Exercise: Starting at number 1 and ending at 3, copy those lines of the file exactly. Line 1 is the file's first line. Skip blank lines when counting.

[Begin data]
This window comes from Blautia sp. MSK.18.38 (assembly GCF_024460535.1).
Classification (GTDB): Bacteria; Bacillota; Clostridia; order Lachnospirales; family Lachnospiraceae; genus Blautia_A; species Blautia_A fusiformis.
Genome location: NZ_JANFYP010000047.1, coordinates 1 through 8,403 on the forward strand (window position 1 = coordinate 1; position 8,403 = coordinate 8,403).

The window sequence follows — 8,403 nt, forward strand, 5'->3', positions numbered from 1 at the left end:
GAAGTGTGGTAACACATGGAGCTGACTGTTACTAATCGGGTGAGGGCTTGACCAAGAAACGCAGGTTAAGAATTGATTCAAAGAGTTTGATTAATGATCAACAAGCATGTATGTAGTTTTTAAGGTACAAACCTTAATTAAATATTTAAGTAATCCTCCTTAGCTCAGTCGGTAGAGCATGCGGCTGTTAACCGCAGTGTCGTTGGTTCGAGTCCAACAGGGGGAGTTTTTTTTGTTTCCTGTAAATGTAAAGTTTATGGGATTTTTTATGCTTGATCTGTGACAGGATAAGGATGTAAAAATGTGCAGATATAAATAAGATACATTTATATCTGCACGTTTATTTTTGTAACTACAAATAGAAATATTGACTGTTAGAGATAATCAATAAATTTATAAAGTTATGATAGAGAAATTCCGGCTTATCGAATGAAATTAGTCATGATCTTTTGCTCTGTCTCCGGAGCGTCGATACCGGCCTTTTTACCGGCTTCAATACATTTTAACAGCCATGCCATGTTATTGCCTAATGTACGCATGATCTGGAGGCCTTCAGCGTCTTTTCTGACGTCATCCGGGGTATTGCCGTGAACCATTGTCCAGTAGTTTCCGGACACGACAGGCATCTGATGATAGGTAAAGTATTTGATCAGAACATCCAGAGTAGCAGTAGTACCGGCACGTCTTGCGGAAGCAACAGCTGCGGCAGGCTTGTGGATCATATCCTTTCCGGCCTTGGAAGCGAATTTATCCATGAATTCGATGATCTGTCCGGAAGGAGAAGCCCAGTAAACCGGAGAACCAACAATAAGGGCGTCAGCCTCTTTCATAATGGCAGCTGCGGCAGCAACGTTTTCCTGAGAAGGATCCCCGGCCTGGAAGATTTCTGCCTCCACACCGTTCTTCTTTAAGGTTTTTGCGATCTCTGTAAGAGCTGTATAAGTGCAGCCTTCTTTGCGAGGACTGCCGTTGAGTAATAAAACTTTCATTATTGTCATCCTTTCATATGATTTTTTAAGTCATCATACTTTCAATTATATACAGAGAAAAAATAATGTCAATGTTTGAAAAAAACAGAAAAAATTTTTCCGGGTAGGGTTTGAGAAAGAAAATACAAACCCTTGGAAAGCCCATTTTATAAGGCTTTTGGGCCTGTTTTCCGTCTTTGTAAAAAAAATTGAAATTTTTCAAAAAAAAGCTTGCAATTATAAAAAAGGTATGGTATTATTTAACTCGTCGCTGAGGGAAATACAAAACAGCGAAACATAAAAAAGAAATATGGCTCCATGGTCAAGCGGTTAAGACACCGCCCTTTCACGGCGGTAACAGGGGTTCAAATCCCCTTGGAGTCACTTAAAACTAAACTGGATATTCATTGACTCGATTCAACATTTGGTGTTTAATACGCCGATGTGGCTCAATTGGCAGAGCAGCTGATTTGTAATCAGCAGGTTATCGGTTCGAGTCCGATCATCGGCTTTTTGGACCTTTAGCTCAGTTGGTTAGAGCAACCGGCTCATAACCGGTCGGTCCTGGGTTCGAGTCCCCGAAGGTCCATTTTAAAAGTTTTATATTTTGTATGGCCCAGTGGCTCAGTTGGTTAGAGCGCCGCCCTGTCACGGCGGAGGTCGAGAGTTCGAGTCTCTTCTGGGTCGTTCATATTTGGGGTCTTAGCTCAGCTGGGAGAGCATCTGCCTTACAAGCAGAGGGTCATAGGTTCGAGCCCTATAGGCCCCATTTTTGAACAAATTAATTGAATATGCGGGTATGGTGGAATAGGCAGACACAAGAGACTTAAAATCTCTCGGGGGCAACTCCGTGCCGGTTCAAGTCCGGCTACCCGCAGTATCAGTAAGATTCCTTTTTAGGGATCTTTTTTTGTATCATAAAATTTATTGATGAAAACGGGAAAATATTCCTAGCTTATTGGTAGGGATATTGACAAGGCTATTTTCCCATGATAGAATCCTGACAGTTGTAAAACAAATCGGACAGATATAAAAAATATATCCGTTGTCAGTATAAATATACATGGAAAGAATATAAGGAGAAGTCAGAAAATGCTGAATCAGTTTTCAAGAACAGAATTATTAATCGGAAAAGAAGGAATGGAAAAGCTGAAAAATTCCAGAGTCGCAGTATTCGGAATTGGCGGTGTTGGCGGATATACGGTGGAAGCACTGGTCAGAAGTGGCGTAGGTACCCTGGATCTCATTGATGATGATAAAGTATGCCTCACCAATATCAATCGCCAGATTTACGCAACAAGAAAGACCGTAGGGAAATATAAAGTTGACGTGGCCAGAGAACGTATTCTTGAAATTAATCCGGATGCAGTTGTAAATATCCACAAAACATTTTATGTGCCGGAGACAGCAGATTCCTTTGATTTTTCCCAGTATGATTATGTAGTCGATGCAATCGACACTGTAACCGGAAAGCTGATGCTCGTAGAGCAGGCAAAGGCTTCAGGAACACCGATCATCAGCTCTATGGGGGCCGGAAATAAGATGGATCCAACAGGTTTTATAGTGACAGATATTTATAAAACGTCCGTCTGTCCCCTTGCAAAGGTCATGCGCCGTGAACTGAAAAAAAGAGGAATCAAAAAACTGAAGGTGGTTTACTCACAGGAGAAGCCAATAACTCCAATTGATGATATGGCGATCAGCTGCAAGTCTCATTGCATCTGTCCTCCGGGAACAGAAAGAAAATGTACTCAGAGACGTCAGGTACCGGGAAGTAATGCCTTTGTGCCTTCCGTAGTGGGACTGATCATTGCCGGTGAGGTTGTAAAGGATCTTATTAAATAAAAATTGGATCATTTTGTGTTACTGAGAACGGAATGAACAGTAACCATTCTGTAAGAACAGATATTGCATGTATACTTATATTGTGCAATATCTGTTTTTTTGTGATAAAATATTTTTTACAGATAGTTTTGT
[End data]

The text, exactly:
This window comes from Blautia sp. MSK.18.38 (assembly GCF_024460535.1).
Classification (GTDB): Bacteria; Bacillota; Clostridia; order Lachnospirales; family Lachnospiraceae; genus Blautia_A; species Blautia_A fusiformis.
Genome location: NZ_JANFYP010000047.1, coordinates 1 through 8,403 on the forward strand (window position 1 = coordinate 1; position 8,403 = coordinate 8,403).